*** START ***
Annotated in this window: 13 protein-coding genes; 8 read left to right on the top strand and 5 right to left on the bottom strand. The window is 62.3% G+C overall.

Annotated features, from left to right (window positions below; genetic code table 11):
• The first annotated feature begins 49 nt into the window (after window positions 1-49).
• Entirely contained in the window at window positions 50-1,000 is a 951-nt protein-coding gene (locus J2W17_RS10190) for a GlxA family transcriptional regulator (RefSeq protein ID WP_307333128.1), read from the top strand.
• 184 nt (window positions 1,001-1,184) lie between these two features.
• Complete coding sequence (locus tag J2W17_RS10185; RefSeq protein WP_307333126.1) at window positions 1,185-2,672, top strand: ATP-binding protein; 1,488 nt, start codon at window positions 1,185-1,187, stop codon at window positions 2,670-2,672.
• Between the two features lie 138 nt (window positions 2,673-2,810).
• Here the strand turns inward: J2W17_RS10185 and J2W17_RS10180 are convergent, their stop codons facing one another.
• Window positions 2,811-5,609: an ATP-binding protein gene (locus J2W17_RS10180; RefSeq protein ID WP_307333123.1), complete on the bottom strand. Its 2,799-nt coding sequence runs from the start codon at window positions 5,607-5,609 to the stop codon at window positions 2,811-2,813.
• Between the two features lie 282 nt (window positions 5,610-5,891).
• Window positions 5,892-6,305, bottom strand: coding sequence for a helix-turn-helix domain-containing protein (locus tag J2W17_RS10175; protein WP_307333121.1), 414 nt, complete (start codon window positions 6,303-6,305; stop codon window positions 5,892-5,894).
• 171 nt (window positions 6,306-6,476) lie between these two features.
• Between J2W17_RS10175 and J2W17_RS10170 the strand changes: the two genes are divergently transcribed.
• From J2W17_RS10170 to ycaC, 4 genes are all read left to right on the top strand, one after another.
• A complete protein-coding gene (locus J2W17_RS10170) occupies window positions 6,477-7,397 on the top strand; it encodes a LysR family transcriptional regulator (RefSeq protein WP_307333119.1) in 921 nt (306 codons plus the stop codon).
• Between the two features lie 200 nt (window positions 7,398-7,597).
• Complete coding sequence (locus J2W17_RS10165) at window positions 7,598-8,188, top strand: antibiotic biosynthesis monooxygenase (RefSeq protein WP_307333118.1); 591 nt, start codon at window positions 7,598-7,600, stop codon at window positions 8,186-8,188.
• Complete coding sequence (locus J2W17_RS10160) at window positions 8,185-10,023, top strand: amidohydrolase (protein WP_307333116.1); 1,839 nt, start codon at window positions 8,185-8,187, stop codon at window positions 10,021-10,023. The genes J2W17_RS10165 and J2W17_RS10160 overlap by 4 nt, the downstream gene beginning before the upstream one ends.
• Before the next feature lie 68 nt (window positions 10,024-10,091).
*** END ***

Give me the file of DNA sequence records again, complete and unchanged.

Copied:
Annotated in this window: 13 protein-coding genes; 8 read left to right on the top strand and 5 right to left on the bottom strand. The window is 62.3% G+C overall.

Annotated features, from left to right (window positions below; genetic code table 11):
• The first annotated feature begins 49 nt into the window (after window positions 1-49).
• Entirely contained in the window at window positions 50-1,000 is a 951-nt protein-coding gene (locus J2W17_RS10190) for a GlxA family transcriptional regulator (RefSeq protein ID WP_307333128.1), read from the top strand.
• 184 nt (window positions 1,001-1,184) lie between these two features.
• Complete coding sequence (locus tag J2W17_RS10185; RefSeq protein WP_307333126.1) at window positions 1,185-2,672, top strand: ATP-binding protein; 1,488 nt, start codon at window positions 1,185-1,187, stop codon at window positions 2,670-2,672.
• Between the two features lie 138 nt (window positions 2,673-2,810).
• Here the strand turns inward: J2W17_RS10185 and J2W17_RS10180 are convergent, their stop codons facing one another.
• Window positions 2,811-5,609: an ATP-binding protein gene (locus J2W17_RS10180; RefSeq protein ID WP_307333123.1), complete on the bottom strand. Its 2,799-nt coding sequence runs from the start codon at window positions 5,607-5,609 to the stop codon at window positions 2,811-2,813.
• Between the two features lie 282 nt (window positions 5,610-5,891).
• Window positions 5,892-6,305, bottom strand: coding sequence for a helix-turn-helix domain-containing protein (locus tag J2W17_RS10175; protein WP_307333121.1), 414 nt, complete (start codon window positions 6,303-6,305; stop codon window positions 5,892-5,894).
• 171 nt (window positions 6,306-6,476) lie between these two features.
• Between J2W17_RS10175 and J2W17_RS10170 the strand changes: the two genes are divergently transcribed.
• From J2W17_RS10170 to ycaC, 4 genes are all read left to right on the top strand, one after another.
• A complete protein-coding gene (locus J2W17_RS10170) occupies window positions 6,477-7,397 on the top strand; it encodes a LysR family transcriptional regulator (RefSeq protein WP_307333119.1) in 921 nt (306 codons plus the stop codon).
• Between the two features lie 200 nt (window positions 7,398-7,597).
• Complete coding sequence (locus J2W17_RS10165) at window positions 7,598-8,188, top strand: antibiotic biosynthesis monooxygenase (RefSeq protein WP_307333118.1); 591 nt, start codon at window positions 7,598-7,600, stop codon at window positions 8,186-8,188.
• Complete coding sequence (locus J2W17_RS10160) at window positions 8,185-10,023, top strand: amidohydrolase (protein WP_307333116.1); 1,839 nt, start codon at window positions 8,185-8,187, stop codon at window positions 10,021-10,023. The genes J2W17_RS10165 and J2W17_RS10160 overlap by 4 nt, the downstream gene beginning before the upstream one ends.
• Before the next feature lie 68 nt (window positions 10,024-10,091).